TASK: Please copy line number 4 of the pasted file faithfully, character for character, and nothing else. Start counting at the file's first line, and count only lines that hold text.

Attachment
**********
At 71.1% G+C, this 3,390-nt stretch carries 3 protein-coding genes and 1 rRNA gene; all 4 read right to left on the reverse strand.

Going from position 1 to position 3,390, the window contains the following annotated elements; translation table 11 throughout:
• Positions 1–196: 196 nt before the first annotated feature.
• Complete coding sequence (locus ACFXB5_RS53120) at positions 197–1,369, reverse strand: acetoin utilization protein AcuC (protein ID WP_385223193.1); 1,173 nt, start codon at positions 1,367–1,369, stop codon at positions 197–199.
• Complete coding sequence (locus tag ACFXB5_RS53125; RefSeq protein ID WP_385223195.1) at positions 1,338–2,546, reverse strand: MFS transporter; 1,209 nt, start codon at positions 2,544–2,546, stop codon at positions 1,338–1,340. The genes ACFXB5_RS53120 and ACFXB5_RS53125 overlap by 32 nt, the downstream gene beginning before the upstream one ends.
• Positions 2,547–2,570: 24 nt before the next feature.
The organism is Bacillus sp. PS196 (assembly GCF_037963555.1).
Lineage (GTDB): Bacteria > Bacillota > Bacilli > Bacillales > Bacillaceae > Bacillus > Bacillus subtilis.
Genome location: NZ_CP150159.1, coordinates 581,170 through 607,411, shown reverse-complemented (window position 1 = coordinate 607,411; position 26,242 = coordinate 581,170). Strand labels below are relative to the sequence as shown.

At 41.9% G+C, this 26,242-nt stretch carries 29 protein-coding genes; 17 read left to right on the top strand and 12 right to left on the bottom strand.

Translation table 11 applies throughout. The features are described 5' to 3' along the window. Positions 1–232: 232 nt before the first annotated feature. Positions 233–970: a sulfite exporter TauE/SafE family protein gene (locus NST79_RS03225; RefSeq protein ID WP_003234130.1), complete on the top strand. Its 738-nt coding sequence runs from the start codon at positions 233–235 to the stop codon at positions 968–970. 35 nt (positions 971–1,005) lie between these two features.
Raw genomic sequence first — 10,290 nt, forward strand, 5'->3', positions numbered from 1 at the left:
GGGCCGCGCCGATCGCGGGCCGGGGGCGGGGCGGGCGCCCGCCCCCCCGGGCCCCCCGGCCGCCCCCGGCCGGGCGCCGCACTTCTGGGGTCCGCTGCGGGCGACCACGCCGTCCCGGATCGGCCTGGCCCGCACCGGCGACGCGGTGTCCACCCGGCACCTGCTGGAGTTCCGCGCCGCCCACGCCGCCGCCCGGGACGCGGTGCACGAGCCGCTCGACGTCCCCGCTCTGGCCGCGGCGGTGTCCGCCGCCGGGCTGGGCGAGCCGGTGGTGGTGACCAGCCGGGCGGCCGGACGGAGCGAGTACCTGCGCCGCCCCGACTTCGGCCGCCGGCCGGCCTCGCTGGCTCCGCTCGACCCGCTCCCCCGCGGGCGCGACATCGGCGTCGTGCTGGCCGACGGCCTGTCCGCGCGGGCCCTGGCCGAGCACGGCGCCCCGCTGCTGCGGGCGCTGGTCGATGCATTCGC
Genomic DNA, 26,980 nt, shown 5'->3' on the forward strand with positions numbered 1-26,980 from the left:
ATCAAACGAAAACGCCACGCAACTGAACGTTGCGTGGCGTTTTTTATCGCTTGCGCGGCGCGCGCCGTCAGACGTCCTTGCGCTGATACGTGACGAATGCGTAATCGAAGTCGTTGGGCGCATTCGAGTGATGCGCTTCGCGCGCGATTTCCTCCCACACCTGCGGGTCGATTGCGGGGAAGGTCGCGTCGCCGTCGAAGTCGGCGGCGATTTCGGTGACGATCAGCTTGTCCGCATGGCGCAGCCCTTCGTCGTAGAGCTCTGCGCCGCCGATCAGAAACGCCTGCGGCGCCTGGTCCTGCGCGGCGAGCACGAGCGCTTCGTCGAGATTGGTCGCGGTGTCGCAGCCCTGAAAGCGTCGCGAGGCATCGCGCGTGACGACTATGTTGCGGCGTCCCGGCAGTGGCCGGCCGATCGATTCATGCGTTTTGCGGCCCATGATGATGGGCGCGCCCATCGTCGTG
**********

• Complete coding sequence (locus ACFXB5_RS53120) at positions 197–1,369, reverse strand: acetoin utilization protein AcuC (protein ID WP_385223193.1); 1,173 nt, start codon at positions 1,367–1,369, stop codon at positions 197–199.